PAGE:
Natty! Natty Bumppo! Look out for your right foot!
There you hear Twain's voice, genial, direct, and poker-faced. He could be poetic when he wanted to, but he never seemed to be reaching for an effect. He had that gift of using only the words that seemed natural, even inevitable, to use. No adornments. And he could do that in dialect, as he does with Huckleberry Finn.
Call your audience back into the room and read them this, from Huckleberry Finn, which I believe Bill is memorizing:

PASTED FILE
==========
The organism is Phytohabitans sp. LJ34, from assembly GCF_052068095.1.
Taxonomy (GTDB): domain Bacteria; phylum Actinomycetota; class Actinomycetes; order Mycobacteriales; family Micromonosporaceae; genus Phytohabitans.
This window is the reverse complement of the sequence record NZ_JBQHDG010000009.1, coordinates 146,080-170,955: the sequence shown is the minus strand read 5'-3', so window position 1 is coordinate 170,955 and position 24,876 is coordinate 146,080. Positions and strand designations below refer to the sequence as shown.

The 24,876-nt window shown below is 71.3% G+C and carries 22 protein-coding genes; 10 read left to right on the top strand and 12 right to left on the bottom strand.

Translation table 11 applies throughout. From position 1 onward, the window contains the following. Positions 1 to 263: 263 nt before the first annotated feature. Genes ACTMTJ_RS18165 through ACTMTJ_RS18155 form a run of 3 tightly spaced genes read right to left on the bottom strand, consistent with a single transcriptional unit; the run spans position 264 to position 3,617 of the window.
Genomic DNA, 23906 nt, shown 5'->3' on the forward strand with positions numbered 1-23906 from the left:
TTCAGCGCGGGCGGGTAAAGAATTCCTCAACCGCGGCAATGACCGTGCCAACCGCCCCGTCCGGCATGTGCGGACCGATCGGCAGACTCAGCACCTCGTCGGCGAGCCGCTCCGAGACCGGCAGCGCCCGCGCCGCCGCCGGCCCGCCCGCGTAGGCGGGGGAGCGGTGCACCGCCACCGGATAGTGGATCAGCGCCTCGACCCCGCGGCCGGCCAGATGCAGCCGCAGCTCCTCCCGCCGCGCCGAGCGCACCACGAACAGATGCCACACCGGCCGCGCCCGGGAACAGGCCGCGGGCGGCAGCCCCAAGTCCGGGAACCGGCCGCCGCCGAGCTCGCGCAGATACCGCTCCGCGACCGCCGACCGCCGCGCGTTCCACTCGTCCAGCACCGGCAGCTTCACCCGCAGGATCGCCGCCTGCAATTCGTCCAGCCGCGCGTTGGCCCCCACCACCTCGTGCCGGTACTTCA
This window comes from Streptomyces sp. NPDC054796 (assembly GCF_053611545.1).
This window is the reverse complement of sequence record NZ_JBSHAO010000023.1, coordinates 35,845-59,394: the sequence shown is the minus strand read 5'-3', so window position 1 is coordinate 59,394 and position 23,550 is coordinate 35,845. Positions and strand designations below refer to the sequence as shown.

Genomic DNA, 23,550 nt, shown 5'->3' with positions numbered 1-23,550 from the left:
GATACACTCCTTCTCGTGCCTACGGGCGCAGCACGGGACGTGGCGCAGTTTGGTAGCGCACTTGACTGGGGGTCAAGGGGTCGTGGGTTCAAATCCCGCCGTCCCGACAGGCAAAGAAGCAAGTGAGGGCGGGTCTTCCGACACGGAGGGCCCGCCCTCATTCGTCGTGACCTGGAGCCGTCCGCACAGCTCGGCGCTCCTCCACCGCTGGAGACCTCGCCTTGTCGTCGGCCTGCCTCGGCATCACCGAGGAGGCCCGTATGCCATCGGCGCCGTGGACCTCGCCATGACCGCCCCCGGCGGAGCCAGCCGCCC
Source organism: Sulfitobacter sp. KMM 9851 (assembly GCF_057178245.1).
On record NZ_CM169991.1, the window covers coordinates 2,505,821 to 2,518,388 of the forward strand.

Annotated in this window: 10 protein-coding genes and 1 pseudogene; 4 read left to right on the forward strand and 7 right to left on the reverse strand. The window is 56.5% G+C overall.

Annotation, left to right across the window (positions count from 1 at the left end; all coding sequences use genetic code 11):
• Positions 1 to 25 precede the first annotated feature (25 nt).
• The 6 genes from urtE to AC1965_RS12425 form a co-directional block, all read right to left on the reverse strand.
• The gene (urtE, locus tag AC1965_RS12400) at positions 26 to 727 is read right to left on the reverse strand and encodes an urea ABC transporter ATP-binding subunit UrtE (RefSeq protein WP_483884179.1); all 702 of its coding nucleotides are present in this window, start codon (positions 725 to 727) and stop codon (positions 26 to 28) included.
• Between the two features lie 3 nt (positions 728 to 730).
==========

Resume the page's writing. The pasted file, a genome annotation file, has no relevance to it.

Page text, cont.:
Pretty soon it darkened up, and begun to thunder and lighten; so the birds was right about it. Directly it begun to rain, and it rained like all fury, too, and I never see the wind blow so. It was one of these regular summer storms. It would get so dark that it looked all blue-black outside, and lovely; and the rain would thrash along by so thick that the trees off a little ways looked dim and spider-webby; and here would come a blast of wind that would bend the trees down and turn up the pale under-side of the leaves; and then a perfect ripper of a gust would follow along and set the branches to tossing their arms as if they was just wild; and next, when it was just about the bluest and blackest -- fst! it was as bright as glory, and you'd have a little glimpse of tree-tops a-plunging about away off yonder in the storm, hundreds of yards further than you could see before; dark as sin again in a second, and now you'd hear the thunder let go with an awful crash, and then go rumbling, grumbling, tumbling, down the sky towards the under side of the world, like rolling empty barrels down stairs -- where it's long stairs and they bounce a good deal, you know.